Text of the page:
Former minister now ‘prisoner to pain,’ but art ‘transports’ him to place of purpose.
Almost by accident, Kerry Smith has become a popular artist — a sculptor, painter and woodcarver. But he hasn’t done it alone. His constant companion — and a most unwelcome one — is chronic pain.
Have you ever had a “friend” you wish you could get rid of — the kind that nags, imposes and distracts you from the important things? That’s the relationship Smith has had throughout his 15-year career with chronic pain in his lower back, hips, legs, neck, wrists and almost anywhere else it chooses to show up.
The minister-turned-artist would much rather be left alone to carve the exquisite, life-like wooden ducks that once brought him pleasure and profit. But he doesn’t have a choice. So instead the Memphis, Tenn., artist incorporates his unrelenting pain into his art to carve something redemptive out of his disability.
“My art gives me a place to go, even when I’m in pain, to put myself in another world — I see it as a sanctuary,” says Smith, 54, a former Baptist church planter, pastor and campus minister.
Creative expression is both an escape from his pain and an inescapable part of it, Smith says. Pain doesn’t so much inspire his work as indwell each piece.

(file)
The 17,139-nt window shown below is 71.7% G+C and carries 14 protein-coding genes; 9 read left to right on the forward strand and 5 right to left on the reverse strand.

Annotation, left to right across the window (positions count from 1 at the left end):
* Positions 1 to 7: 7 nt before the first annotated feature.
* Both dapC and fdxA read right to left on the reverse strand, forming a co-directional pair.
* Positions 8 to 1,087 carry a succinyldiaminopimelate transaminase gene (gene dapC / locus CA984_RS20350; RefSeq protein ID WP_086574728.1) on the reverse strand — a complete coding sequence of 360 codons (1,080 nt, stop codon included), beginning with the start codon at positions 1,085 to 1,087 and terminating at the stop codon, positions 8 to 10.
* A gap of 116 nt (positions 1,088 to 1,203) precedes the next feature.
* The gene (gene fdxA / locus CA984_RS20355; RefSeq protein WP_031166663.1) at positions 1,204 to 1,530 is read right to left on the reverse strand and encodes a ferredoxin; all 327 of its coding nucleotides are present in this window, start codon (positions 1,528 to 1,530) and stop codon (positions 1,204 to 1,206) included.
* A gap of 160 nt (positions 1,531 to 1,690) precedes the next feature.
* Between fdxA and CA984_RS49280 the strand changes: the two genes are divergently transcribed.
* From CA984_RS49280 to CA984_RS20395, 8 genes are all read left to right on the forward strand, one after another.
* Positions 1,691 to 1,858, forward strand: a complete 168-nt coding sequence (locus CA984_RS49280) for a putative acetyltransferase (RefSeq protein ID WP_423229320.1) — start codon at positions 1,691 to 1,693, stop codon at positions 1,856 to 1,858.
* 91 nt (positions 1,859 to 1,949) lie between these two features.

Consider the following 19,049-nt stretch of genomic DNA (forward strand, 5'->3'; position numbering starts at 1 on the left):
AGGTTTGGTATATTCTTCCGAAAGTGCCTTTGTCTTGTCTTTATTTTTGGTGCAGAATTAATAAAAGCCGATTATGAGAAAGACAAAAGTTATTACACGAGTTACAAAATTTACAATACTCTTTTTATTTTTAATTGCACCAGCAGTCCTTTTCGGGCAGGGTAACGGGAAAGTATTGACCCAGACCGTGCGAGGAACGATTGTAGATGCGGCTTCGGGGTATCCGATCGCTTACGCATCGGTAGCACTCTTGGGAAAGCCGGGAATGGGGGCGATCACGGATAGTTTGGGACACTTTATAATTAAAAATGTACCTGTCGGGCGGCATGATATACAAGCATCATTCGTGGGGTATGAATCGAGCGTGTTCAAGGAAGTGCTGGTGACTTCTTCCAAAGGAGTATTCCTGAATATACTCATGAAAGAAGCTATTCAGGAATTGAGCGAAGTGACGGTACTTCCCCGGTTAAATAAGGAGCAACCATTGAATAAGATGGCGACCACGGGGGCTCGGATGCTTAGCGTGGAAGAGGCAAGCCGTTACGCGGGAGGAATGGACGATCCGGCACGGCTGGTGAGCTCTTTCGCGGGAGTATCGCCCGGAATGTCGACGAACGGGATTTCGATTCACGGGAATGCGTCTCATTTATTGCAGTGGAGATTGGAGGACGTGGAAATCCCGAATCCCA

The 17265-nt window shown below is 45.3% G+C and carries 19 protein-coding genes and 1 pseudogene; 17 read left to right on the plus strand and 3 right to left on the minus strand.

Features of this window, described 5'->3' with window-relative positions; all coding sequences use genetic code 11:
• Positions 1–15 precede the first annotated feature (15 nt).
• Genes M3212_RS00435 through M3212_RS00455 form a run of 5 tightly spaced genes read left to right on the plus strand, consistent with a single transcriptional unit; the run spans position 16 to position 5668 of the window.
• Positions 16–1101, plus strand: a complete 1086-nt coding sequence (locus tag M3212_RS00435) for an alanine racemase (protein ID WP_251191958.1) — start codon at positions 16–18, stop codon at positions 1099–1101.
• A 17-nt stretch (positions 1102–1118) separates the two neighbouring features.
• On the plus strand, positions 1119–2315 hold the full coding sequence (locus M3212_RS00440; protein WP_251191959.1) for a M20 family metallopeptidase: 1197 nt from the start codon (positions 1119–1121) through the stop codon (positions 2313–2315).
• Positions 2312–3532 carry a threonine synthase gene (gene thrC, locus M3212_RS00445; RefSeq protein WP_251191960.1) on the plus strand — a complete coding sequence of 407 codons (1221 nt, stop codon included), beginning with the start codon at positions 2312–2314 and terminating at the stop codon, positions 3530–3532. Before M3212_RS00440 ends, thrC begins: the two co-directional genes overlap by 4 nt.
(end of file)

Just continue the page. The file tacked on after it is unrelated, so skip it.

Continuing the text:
On his website he explains how particular works reflect or express his struggle with pain. Several of his favorite works grew out of crises in that battle. And other times the residue of his pain lies beneath the surface, in the delicate details of duck’s feathers or the minute, repetitious strokes of his knife.
Like many chronic pain sufferers, Smith knows he won’t be cured. Fifteen years of countless medical treatments have not made his pain even bearable. He wakes up every morning at war with his own body. He has accepted that he will never have another pain-free day. And he’ll likely never be able to make a living again doing what he loves — sculpting and woodcarving.
But Smith isn’t looking for sympathy, suggestions or preferential treatment. It would be enough if people believed him when he says he’s in excruciating pain. It would be even better if they understood. But unless someone has been in chronic pain for years, that’s difficult to impossible.
Warning: This is not another story about a Christian “overcoming adversity.” That’s a theme we like to read about — people who conquer limitations to find success, a cure or at least a positive future. But that’s not Kerry Smith’s story.
His story is about what happens when the cure doesn’t come, the miracle you pray for never happens, and recovery becomes a discarded illusion. It’s about living with grace within the disability, about making your peace with pain.
“I long to create beauty out of the ugliness I have been given, I really do,” he says. In a sense, the beauty he creates is the “beauty,” or completeness, his body lacks. “I’d give my right [arm] to be able to exist in my most beautiful form.”
Smith’s torso is a moonscape, pocked with scars from 11 spine surgeries. It started innocently enough in December 2001. While lifting the family Christmas tree onto the top of the minivan, he felt his back “give out.” It turned out the 40-year-old had ruptured a lumbar disc. He had his first spinal surgery, which worked but only for awhile.